11 November 2013
At this point in time, the “slavery was bad” Oscar-bait film has become cliché, but that doesn’t mean they’re not effective (see also: my heartfelt sobbing during Lincoln which culminated in “I just love democracy.”). But what I particularly liked about 12 Years a Slave was the way it took the oft-trod nature of these stories and turned them into a Shakespearean archetype. Rather than going through the gritty realism I’d assumed I was in for, the movie plays out like an epic tragedy, made only somewhat lighter by the ending that is implied in that title.
12 Years A Slave is DEFINITELY a story of American slavery, but it’s both more than and less than that. The story of Solomon Northup is not the story of American slavery – it’s the story of a man living in an idealized New York who realizes exactly how fragile his freedom is. Northup can read and write and plot the hell out of an aquatic root, but it’s that knowledge of what freedom is that really separates him from his fellow slaves. His experience is not their experience, and it’s one of my favorite parts of 12 Years a Slave that it doesn’t make a universal case about slavery and the African American experience. This allows it to bypass the “but what’s the point” trap that I feel like a lot of these carefully removed examples of racism fall into. The point is how fragile all of our freedom is.
The dialogue in this movie is fantastic, and also serves to take us out of our typical version of this story. With its affected Shakespearean lilt (ringing out gorgeously from the mouths of mostly British actors talking in mostly-southern accents*, yet another layer of artifice), the film plays out more like Prospero enduring his Tempests. This is where the movie is MOST successful, bringing the power of the dialogue into congruence with the stark necessity of the imagery. Steve McQueen’s powerful, go-for-broke visual naturalism contrasts with the high rhetoric of the script’s words and leads to scenes filled with heartbreak and raw emotion. It also elevates the performances to a new level.
Michael Fassbender, as the story’s main antagonist (if you can call a man so broken an antagonist), definitely has the story’s meatiest role and he does a damn fine job sinking his teeth into it. He is particularly adept at finding the internal truth beneath the high-falluting talk. Additionally, not a enough nice things can also be said for Sarah Paulson, who plays his wife as emotionally turbulent and trapped, without ever really expecting audience sympathy.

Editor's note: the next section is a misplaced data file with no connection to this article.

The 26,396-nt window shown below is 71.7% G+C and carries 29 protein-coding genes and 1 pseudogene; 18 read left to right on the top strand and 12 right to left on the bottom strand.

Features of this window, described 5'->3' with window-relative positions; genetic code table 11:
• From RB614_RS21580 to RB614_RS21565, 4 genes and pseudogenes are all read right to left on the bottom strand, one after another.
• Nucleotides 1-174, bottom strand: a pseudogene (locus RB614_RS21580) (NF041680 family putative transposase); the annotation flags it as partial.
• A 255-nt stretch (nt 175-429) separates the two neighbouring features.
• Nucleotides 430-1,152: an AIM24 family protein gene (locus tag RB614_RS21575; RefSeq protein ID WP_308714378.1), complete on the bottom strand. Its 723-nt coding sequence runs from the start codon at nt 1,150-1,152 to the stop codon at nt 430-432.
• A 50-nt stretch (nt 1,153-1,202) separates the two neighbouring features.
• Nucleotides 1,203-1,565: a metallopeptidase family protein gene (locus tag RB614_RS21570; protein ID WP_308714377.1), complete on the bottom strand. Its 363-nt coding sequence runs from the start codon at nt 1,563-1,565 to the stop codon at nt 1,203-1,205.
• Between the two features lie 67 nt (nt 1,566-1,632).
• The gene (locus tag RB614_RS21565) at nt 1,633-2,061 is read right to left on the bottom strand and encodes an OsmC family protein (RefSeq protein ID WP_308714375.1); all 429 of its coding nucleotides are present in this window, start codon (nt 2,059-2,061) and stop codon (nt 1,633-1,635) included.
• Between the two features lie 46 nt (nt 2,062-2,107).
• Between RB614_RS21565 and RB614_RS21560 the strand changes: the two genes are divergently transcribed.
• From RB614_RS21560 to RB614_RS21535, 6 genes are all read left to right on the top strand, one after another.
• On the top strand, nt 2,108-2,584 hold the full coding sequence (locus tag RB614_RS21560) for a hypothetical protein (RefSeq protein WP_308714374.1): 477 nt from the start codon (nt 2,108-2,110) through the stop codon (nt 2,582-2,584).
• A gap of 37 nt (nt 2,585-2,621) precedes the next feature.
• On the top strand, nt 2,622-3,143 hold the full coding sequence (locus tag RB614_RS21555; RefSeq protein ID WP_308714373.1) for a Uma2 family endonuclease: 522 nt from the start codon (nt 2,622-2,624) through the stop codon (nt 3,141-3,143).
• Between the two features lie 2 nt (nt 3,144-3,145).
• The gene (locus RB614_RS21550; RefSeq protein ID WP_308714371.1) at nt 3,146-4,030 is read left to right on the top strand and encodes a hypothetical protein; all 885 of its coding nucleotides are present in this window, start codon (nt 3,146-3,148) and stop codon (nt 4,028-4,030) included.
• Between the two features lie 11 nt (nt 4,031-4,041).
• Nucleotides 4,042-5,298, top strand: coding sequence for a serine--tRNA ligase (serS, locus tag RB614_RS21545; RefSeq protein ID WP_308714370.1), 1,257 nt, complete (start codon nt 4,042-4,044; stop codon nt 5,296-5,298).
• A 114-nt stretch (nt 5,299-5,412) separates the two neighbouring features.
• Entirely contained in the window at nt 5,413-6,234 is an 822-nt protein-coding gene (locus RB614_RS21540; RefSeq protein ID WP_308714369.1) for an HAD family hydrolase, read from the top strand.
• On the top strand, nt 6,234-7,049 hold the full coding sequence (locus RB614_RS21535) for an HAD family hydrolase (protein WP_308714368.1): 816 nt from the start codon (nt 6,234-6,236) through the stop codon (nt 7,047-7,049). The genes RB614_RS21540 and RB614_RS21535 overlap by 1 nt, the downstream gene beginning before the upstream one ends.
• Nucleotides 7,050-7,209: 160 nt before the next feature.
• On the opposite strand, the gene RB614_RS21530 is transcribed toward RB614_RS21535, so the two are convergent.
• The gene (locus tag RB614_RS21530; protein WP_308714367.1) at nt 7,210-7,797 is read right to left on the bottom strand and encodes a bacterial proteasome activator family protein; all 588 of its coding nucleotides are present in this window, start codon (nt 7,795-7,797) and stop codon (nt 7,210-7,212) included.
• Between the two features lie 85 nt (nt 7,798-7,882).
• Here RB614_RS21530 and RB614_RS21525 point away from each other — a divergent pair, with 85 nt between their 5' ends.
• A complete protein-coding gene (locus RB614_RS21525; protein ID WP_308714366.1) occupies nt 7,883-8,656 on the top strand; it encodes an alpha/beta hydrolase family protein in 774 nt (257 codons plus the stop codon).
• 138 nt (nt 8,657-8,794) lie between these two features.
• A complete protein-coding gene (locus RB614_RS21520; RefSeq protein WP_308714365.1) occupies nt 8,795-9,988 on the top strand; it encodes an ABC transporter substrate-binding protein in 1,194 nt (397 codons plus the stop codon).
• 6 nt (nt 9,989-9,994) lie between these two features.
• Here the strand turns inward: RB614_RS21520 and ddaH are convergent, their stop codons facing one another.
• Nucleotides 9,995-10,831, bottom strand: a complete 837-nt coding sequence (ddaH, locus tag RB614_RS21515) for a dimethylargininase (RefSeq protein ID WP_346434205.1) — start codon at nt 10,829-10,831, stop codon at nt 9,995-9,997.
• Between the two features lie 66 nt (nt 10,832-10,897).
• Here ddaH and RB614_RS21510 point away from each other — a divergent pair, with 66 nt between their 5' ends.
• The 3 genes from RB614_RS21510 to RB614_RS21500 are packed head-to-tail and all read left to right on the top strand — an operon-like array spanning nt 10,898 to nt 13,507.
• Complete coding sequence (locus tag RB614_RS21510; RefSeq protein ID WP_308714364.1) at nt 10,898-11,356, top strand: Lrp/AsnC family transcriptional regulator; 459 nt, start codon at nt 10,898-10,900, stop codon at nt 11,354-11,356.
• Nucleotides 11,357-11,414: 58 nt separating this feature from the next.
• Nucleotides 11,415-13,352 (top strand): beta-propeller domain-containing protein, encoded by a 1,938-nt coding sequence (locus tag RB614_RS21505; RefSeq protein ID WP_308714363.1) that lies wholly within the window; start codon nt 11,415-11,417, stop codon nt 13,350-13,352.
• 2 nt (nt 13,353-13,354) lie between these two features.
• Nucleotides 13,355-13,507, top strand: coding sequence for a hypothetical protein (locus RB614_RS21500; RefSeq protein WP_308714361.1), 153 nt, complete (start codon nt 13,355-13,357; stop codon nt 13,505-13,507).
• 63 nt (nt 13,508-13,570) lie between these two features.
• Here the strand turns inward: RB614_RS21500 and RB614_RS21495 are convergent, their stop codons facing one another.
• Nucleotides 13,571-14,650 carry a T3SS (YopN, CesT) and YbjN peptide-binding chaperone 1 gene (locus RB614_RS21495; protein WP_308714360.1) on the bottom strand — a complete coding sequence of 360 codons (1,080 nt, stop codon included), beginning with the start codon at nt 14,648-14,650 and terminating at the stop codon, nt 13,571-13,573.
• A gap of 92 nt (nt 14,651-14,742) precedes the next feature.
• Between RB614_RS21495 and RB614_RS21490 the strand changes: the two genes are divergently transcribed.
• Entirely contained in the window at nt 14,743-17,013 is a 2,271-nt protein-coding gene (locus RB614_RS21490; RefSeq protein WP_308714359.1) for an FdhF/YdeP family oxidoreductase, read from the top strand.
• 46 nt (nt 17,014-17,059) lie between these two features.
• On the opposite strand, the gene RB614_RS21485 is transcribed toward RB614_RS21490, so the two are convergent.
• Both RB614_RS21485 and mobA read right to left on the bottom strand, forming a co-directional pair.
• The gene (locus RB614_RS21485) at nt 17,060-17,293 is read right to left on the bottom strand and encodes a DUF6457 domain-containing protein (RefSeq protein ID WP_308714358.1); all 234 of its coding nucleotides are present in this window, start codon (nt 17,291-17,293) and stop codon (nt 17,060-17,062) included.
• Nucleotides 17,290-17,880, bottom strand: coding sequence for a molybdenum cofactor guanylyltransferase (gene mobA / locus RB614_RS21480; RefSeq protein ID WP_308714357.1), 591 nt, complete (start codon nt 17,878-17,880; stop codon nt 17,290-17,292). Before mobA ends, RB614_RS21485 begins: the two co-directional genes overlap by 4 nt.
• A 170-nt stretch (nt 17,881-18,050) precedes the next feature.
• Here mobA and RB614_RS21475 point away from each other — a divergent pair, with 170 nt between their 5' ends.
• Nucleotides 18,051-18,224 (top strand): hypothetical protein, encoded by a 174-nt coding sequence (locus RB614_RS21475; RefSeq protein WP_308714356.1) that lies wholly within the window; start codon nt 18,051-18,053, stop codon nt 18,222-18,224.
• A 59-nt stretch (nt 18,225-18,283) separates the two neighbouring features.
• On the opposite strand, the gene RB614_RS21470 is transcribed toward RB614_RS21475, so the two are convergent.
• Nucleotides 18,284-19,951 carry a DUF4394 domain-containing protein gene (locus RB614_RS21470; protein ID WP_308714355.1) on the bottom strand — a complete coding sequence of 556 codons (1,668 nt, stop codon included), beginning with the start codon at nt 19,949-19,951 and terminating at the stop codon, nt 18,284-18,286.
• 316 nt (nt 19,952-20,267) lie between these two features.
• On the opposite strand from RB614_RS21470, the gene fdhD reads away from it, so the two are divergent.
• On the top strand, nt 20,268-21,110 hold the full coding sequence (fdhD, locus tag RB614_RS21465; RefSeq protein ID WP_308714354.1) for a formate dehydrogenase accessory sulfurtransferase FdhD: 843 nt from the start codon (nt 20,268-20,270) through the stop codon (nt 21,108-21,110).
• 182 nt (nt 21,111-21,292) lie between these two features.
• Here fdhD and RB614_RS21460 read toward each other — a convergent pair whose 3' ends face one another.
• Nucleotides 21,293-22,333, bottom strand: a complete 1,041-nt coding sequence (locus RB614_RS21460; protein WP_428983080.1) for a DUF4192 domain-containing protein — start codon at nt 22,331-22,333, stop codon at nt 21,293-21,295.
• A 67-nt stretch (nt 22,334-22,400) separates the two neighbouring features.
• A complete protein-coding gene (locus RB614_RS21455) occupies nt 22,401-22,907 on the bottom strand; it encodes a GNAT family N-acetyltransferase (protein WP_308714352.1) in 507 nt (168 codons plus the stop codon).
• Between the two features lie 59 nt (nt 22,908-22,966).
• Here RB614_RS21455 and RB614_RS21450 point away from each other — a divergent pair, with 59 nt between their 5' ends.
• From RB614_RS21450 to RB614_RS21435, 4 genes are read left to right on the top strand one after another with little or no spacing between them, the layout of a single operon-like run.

Lupita Nyong’o, playing Patsy, a slave with whom Fassbender forms a terrible obsession, is a particular high point and brings a level of desperation and nuance to the role that really adds to her scenes. Chiwetel Ejiofor, as the film’s lead, is great, but I have some issues with the character. So much of Solomon relies on us seeing through his performance as a slave, and I felt like we only got glimpses into his head at the very end. It made the ending heartbreaking and beautiful, but it is one of the main reasons behind my more pressing criticism of the movie.
And here it is, the moment I admit that while 12 Years a Slave is a really good and interesting movie, buoyed up by great performances and a unique take on the material, it’s also way too damn long. And not in a way that makes you really feel Solomon’s pain (although there is an absolutely fantastic shot in the middle of the movie that perfectly exemplifies this idea); rather it’s long in a “look at all these amazing actors and their great performances – fuck we cant cut ANY of them” kind of way. Partially this is due to the fact that while Solomon undoubtedly changes a lot throughout the course of the film, his character arch is still rather static – that is, he goes from a good man and loving father to a good man and loving father who has seen the worst parts of humanity. It’s not that this is a bad storyline – it could just be shorter.
The only other criticism I have of the movie is the overuse of famous faces, or rather the use of one particular famous face. I guess I understand that when Brad Pitt is producing your movie, and wants to play a minor, albeit pivotal, role in it, you say yes. So I can’t fault anyone (not Director Steve McQueen and not Producer Brad Pitt) for thinking it was a good idea to make Pitt’s face the face of Solomon’s salvation. But using the world’s biggest movie star in the role removes from a pivotal story beat the element of ambiguity that had so successfully pervaded the rest of Solomon’s trials, and ultimately proves distracting, right when the focus of the film should have been squarely on Ejiofor and Fassbender’s final confrontation.
Overall, though, 12 Years A Slave is an astounding movie, the type of film that the end of the calendar year was made for. It will be up for all sorts of awards this season, and it will win a whole bundle of them, because it is a complicated dive with a high level of difficulty. That it only measures up to 90% of its promise – that it had so much good footage that they couldn’t bare to cut some of it – only speaks to how interesting the film is.
*With the exception of Benedict Cumberbatch, who, God love him, cant do a southern accent.